The Origins of Chimichurri in Argentine Cuisine


Some mysteries may never be solved.

Who built Stonehenge?

Is there a real Loch Ness Monster?

What happened to Amelia Earhart?

Let’s add another one to the list: where did the term “chimichurri” come from?  The origin of this Argentine grilling staple’s name is as murky as the sauce itself.

Writing in the San Francisco Chronicle a few years ago, Joyce Goldstein tried to solve the riddle of how chimichurri got its name:

According to one account, “chimichurri” is a corruption of English names such as “Jimmy Curry” or “Jimmy McCurry,” who was either an Irish or Englishman who signed up to fight for Argentine independence, or an meat wholesaler, depending on who you ask.
Another explanation comes from the Argentine gourmet Miguel Brasco, who postulates that the term came from British soldiers who were captured during the failed Rio de la Plata invasions in the early 1800s. These soldiers mixed English, Spanish and aboriginal words when asking for condiments.
Other stories give credit to Basque settlers who came to Argentina in the 19th In this telling, the settlers referred to the sauce as “tximitxurri,” which – loosely translated – means “a mixture of several things in no particular order.”
“There are as many variations of chimichurri sauce as there are stories of where the sauce came from,” author and chef Elizabeth Karmel wrote in a 2011 Associated Press piece.

“My favorite story credits English-speaking colonists for speaking in ‘Spanglish’ and asking for sauce with their meals, which they called curry. Instead of saying ‘Che mi salsa,’ they would say ‘Che mi curry.’ And supposedly that somehow got changed around to chimichurri.”

Chimichurri in Argentine Grilling

While we can’t prove how chimichurri got its name, we can poke holes in some of the myths surrounding this sauce, with the help of Asado Argentina, a website devoted to Argentine grilling.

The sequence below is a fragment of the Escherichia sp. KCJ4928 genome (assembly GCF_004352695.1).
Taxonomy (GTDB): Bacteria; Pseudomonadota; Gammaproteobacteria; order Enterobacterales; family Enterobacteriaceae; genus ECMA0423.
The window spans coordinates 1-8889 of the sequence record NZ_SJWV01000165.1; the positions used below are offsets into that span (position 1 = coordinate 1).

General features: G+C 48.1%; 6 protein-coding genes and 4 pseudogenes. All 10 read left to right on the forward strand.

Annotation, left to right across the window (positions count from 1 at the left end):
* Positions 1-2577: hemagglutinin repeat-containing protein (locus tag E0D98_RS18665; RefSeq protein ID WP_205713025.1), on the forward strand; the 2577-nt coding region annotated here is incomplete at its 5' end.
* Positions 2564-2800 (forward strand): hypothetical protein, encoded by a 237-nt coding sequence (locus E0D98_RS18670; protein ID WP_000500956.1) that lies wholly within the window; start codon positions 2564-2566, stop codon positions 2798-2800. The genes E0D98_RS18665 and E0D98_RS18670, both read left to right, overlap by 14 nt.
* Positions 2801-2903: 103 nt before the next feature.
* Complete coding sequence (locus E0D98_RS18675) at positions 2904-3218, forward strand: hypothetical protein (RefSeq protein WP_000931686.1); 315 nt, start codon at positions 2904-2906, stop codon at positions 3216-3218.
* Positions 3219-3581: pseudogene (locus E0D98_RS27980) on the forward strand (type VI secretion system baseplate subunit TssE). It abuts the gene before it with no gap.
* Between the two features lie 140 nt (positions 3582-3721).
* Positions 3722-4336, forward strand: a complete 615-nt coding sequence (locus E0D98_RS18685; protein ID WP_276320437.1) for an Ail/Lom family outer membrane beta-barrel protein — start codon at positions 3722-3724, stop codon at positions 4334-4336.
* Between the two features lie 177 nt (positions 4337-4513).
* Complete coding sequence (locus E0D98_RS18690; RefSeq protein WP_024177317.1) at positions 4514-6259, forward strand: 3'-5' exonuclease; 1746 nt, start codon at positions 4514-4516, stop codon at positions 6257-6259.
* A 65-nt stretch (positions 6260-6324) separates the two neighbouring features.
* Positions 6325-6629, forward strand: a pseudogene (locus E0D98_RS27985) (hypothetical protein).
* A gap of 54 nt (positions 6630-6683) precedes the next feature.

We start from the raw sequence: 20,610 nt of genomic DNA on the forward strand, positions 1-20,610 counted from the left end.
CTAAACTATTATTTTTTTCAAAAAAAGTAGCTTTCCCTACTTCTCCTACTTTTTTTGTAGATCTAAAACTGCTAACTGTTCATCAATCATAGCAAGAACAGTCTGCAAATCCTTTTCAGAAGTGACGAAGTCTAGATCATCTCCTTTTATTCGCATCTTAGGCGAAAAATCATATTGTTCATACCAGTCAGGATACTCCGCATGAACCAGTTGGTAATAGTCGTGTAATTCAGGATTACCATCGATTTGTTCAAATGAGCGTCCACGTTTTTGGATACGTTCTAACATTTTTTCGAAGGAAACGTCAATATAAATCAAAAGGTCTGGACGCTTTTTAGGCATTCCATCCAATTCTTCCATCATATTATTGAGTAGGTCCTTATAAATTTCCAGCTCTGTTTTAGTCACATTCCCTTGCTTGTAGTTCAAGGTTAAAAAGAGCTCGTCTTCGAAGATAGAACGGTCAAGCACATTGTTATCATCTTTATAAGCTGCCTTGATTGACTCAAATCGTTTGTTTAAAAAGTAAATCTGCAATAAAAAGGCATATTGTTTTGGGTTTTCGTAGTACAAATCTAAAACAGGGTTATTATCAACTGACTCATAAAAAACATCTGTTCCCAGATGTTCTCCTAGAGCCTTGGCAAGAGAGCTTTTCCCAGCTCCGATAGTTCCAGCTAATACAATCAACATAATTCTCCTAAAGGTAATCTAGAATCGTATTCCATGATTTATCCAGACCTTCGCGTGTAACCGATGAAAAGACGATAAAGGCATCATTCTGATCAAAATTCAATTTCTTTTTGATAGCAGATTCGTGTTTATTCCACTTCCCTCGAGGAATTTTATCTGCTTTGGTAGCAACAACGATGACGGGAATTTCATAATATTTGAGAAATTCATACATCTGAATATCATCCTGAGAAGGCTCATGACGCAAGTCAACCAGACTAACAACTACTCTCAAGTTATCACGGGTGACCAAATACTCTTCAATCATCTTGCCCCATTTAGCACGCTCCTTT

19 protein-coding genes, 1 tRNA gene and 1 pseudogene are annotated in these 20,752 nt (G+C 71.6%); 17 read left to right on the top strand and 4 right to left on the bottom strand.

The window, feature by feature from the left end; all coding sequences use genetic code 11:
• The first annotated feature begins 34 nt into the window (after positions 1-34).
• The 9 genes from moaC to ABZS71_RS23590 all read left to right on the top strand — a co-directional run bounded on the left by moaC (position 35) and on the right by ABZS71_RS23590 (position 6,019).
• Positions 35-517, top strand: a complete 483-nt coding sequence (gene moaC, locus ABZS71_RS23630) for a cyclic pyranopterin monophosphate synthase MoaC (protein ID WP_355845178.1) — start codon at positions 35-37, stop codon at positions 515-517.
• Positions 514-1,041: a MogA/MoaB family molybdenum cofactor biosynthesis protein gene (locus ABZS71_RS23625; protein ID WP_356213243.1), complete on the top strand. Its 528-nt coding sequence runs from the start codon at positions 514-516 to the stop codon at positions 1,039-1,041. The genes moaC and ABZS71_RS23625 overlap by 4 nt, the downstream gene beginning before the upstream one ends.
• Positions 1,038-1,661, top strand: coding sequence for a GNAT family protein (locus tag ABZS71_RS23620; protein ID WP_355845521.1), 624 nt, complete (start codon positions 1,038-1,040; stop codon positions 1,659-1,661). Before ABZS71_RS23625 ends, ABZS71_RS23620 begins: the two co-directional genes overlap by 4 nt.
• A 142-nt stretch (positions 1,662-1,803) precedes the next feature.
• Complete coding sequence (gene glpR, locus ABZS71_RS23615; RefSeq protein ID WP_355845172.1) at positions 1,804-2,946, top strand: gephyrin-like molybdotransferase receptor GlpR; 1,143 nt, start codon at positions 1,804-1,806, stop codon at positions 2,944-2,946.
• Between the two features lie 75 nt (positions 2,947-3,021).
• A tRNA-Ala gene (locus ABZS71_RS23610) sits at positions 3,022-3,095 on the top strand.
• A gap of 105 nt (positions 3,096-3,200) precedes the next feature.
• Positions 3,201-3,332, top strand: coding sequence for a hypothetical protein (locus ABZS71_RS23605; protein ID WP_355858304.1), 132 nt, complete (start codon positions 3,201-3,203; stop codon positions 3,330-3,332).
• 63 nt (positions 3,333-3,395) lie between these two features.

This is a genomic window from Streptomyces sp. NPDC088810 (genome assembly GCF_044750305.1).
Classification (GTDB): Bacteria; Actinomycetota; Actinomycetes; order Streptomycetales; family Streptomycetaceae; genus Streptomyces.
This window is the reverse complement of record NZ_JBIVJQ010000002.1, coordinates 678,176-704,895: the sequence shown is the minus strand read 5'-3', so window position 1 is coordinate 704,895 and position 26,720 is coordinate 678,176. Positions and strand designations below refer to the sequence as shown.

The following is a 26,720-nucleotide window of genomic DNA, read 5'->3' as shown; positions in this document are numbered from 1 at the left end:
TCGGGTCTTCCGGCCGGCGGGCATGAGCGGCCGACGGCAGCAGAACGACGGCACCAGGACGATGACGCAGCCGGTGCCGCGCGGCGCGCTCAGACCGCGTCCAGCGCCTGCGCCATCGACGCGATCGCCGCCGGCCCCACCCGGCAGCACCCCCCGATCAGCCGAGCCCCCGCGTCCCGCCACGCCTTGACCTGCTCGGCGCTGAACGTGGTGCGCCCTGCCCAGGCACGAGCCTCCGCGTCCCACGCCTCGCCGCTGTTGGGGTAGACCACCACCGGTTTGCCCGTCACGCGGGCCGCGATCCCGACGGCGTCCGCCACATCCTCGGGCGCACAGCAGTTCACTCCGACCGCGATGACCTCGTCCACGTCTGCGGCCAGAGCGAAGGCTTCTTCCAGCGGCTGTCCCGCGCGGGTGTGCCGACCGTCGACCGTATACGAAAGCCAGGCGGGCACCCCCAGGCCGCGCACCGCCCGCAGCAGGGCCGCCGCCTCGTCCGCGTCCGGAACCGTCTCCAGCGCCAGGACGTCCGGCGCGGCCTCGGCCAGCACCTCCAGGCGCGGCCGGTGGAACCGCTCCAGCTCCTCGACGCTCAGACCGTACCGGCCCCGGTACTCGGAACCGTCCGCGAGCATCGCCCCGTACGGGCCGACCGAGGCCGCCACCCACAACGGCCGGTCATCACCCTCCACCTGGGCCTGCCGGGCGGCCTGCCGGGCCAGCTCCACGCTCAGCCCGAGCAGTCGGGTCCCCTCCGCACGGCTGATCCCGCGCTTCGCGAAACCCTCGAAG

Chimichurri doesn’t need to be a fresh, bright green. It comes in different colors, and some fans like it to have an aged appearance for a more mellow flavor. For example, our Che Amigo Chimichurri Sauce is a lovely orange color.
Chimichurri isn’t Argentina’s answer to ketchup. (Ketchup is the Argentinian version of ketchup.) It’s not served with every meal, and you won’t see it poured over French fries or hot dogs. Nor is it a South American pesto. They may look similar, but they contain different ingredients and have different uses.
Some people argue that Chimichurri should serve as a condiment, not a marinade. In the Argentine grilling world, it is typically served with steaks, sausages and organ meat.
Chimichurri isn’t made simply by mixing cilantro, limes and spices in a blender.
If you’re interested in delving into the world of Argentine grilling, Gaucho Grills can help. Our grills can let you grill steaks and other meats as if you’re at a traditional Argentinian parilla.

And fear not: we sell chimichurri to help add some extra flavor to your meal, even if you don’t really know how the sauce you’re serving got its name.